14 settembre 2001
Aula A · Polo Fibonacci
via Buonarroti 4
Luciano Modica, Rettore, Università di Pisa
.NET and the Common Language Runtime
Jim Miller, Microsoft
Microsoft’s “.Net initiative” is a wide-ranging vision of distributed computing based on XML Web Services. This talk describes the goals of .Net, introduces the .Net Developer Platform (a part of the soon-to-be-released Visual Studio.Net), and provides details of the architecture of the Common Language Runtime and the .Net Framework. It will also discuss the existing standardization effort at ECMA and Microsoft’s recently announced shared source implementation of this standard.
.NET Research in Cambridge
Cédric Fournet, Microsoft Research
Researchers at Microsoft Research in Cambridge have been working with the .NET platform for two years now. This talk will present an overview of three different programming language projects on which we have been working: 1) Generics for .NET. Andrew Kennedy and Don Syme have extended the .NET Common Language Runtime and the C# language with support for generics (parametric polymorphism). The design is very expressive, supporting parametized types, polymorphic static, instance and virtual methods, F-bounded type parameters, instantiation at pointer and value types, polymorphic recursion and exact runtime types, The implementation takes advantage of the dynamic nature of the runtime, performing just-in-time type specialization, representation-based code-sharing and using novel techniques for efficient creation and use of runtime types. 2) SML.NET. Nick Benton, Andrew Kennedy and Claudio Russo have implemented an optimizing compiler for the functional language Standard ML which targets the Common Language Runtime. SML.NET implements the full SML’97 standard language and adds new constructs for exceptionally smooth bidirectional interlanguage working with any other .NET language. It produces compact code with good performance – even outperforming dedicated, optimizing native-code compilers for SML on some realistic benchmarks. 3) Polyphonic C#. Nick Benton, Luca Cardelli and Cedric Fournet have designed and prototyped an extension of the C# language which includes language extensions for asynchronous concurrent programming. The new constructs, which are based on a foundational concurrency calculus called the join calculus, make it easier to write and reason about concurrent programs from multi-threaded applications running on a single machine right up widely distributed, event-based services.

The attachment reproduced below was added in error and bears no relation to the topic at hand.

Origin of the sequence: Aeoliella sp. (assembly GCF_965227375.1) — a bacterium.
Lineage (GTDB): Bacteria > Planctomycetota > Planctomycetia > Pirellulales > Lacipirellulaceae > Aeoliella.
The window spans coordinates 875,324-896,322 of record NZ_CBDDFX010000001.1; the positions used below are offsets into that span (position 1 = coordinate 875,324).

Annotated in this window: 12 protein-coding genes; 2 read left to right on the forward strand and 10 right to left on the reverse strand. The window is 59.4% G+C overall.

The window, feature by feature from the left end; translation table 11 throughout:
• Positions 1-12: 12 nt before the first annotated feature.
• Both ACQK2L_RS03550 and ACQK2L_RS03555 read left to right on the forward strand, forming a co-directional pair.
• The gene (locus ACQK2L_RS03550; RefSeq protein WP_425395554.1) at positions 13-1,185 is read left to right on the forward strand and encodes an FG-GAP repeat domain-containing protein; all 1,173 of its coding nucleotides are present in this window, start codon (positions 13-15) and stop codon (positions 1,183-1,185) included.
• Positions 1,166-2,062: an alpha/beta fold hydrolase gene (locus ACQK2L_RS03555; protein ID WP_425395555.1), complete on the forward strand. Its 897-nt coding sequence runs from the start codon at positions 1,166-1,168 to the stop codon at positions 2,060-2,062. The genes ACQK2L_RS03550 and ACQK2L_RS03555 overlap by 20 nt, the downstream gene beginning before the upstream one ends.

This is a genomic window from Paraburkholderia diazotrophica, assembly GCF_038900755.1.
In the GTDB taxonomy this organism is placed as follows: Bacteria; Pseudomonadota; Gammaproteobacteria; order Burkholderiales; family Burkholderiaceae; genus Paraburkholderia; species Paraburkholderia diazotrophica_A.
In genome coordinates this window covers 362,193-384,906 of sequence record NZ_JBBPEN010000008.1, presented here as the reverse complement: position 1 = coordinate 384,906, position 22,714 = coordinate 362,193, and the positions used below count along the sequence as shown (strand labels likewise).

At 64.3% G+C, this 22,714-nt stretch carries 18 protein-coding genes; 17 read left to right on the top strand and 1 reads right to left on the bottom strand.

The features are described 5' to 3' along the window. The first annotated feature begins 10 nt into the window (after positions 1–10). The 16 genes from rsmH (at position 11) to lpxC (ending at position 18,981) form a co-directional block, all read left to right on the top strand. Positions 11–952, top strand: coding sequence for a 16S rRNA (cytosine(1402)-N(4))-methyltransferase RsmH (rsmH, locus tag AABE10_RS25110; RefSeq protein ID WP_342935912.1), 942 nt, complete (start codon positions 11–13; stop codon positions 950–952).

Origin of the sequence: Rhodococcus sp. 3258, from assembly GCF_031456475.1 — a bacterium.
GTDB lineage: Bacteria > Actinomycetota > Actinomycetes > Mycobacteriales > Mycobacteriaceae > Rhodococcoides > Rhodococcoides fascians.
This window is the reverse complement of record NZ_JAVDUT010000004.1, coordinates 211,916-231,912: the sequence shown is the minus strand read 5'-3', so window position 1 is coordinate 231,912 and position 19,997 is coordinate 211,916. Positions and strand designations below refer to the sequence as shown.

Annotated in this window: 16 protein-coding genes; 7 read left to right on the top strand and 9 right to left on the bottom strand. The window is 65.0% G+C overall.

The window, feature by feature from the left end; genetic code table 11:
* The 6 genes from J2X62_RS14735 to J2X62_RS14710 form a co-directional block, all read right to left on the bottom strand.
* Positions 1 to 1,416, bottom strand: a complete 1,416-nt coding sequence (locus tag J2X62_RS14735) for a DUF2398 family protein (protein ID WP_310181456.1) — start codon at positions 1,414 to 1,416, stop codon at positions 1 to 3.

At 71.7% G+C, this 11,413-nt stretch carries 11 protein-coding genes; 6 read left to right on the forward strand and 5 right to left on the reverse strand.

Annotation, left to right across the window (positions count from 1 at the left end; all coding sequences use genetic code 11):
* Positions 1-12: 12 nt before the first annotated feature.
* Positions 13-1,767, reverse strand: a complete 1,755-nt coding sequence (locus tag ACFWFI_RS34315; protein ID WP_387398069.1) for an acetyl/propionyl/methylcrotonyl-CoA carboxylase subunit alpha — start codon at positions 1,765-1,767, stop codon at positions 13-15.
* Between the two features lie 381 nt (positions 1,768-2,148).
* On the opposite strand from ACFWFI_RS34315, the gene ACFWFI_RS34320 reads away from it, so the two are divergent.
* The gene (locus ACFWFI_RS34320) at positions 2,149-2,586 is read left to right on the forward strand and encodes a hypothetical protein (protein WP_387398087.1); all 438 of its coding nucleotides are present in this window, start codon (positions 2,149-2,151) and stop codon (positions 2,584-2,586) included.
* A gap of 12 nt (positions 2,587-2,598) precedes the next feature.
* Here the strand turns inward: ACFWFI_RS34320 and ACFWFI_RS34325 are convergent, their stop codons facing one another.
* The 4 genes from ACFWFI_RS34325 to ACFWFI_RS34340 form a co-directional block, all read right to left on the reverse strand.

Web Services and .NET
Giuseppe Attardi, Dipartimento di Informatica, Pisa
We discuss the evolution of technologies for Web Computing. Web Services are the basis for Web Computing and depend on four central standards: XML, SOAP, UDDI and WSDL. .Net provides support for implementing Web Services: in particular the ability to interpret WSDL and dynamically generate objects and stubs for invoking remote services, through SOAP; viceversa WSDL and SOAP interfaces are generated using reflection and attributes in .Net. We discuss how .Net overcomes the limitations of previous technologies and in particular the role of the common type system, reflection and sophisticated dynamic loading mechanism. The availability of these mechanisms entrenched in the platform pushes into the runtime all information required for exposing and manipulating any .Net object, written in any source language. This eliminates the need for separate metalanguages and tools (e.g. IDL, registry) simplifying both programming and infrastructure development. Web Services need then simply to provide the standard based interface to .Net objects mentioned above and viceversa a Web Service can be used as a .Net object. Programmers have access to the same basic mechanisms exploited by Web Services for extending or developing new distributed object paradigms, e.g. peer-to-peer.
Network–aware Programming and Interoperability
Gianluigi Ferrari, Dipartimento di Informatica, Pisa
A Query Language for Semistructured Data
Giorgio Ghelli, Dipartimento di Informatica, Pisa
Discussione: Web Services and Web Applications
Franco Turini, Dipartimento di Informatica, Pisa